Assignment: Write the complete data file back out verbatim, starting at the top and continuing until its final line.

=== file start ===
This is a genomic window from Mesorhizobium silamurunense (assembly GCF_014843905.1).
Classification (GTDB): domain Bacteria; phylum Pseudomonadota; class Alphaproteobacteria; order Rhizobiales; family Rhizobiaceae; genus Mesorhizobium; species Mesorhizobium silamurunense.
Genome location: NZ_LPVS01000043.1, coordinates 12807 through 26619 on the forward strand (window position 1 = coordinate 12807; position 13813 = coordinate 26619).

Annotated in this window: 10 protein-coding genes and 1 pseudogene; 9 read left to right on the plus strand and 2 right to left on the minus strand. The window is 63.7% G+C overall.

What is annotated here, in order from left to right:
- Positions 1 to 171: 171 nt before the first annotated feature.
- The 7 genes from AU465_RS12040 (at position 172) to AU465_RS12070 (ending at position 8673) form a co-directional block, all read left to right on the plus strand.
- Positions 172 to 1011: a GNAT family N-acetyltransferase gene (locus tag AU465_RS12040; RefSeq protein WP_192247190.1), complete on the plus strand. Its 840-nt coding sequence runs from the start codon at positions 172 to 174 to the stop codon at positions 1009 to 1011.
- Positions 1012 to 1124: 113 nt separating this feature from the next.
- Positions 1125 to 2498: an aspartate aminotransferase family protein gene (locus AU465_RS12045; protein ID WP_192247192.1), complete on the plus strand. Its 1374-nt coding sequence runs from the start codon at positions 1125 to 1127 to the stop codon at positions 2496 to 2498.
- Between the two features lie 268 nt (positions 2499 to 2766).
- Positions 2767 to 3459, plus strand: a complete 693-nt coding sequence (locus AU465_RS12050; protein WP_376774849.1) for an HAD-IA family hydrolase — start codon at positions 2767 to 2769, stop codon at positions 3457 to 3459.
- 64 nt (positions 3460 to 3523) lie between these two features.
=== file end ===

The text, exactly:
This is a genomic window from Mesorhizobium silamurunense (assembly GCF_014843905.1).
Classification (GTDB): domain Bacteria; phylum Pseudomonadota; class Alphaproteobacteria; order Rhizobiales; family Rhizobiaceae; genus Mesorhizobium; species Mesorhizobium silamurunense.
Genome location: NZ_LPVS01000043.1, coordinates 12807 through 26619 on the forward strand (window position 1 = coordinate 12807; position 13813 = coordinate 26619).

Annotated in this window: 10 protein-coding genes and 1 pseudogene; 9 read left to right on the plus strand and 2 right to left on the minus strand. The window is 63.7% G+C overall.

What is annotated here, in order from left to right:
- Positions 1 to 171: 171 nt before the first annotated feature.
- The 7 genes from AU465_RS12040 (at position 172) to AU465_RS12070 (ending at position 8673) form a co-directional block, all read left to right on the plus strand.
- Positions 172 to 1011: a GNAT family N-acetyltransferase gene (locus tag AU465_RS12040; RefSeq protein WP_192247190.1), complete on the plus strand. Its 840-nt coding sequence runs from the start codon at positions 172 to 174 to the stop codon at positions 1009 to 1011.
- Positions 1012 to 1124: 113 nt separating this feature from the next.
- Positions 1125 to 2498: an aspartate aminotransferase family protein gene (locus AU465_RS12045; protein ID WP_192247192.1), complete on the plus strand. Its 1374-nt coding sequence runs from the start codon at positions 1125 to 1127 to the stop codon at positions 2496 to 2498.
- Between the two features lie 268 nt (positions 2499 to 2766).
- Positions 2767 to 3459, plus strand: a complete 693-nt coding sequence (locus AU465_RS12050; protein WP_376774849.1) for an HAD-IA family hydrolase — start codon at positions 2767 to 2769, stop codon at positions 3457 to 3459.
- 64 nt (positions 3460 to 3523) lie between these two features.